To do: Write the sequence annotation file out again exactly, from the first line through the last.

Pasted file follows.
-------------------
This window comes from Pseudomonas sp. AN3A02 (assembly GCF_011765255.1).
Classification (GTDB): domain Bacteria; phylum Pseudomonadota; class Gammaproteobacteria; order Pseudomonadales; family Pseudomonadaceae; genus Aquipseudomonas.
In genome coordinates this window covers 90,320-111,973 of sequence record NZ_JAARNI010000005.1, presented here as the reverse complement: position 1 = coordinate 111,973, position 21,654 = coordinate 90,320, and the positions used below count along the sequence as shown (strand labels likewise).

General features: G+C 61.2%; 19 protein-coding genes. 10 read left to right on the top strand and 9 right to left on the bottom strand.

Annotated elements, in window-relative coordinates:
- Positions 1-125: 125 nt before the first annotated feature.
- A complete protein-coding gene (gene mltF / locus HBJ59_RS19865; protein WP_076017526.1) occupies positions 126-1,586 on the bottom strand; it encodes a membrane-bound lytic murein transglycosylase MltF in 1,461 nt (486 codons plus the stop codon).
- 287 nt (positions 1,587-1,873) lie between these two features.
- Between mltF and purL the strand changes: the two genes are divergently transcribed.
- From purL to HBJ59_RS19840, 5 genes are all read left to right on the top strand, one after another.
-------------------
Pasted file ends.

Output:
This window comes from Pseudomonas sp. AN3A02 (assembly GCF_011765255.1).
Classification (GTDB): domain Bacteria; phylum Pseudomonadota; class Gammaproteobacteria; order Pseudomonadales; family Pseudomonadaceae; genus Aquipseudomonas.
In genome coordinates this window covers 90,320-111,973 of sequence record NZ_JAARNI010000005.1, presented here as the reverse complement: position 1 = coordinate 111,973, position 21,654 = coordinate 90,320, and the positions used below count along the sequence as shown (strand labels likewise).

General features: G+C 61.2%; 19 protein-coding genes. 10 read left to right on the top strand and 9 right to left on the bottom strand.

Annotated elements, in window-relative coordinates:
- Positions 1-125: 125 nt before the first annotated feature.
- A complete protein-coding gene (gene mltF / locus HBJ59_RS19865; protein WP_076017526.1) occupies positions 126-1,586 on the bottom strand; it encodes a membrane-bound lytic murein transglycosylase MltF in 1,461 nt (486 codons plus the stop codon).
- 287 nt (positions 1,587-1,873) lie between these two features.
- Between mltF and purL the strand changes: the two genes are divergently transcribed.
- From purL to HBJ59_RS19840, 5 genes are all read left to right on the top strand, one after another.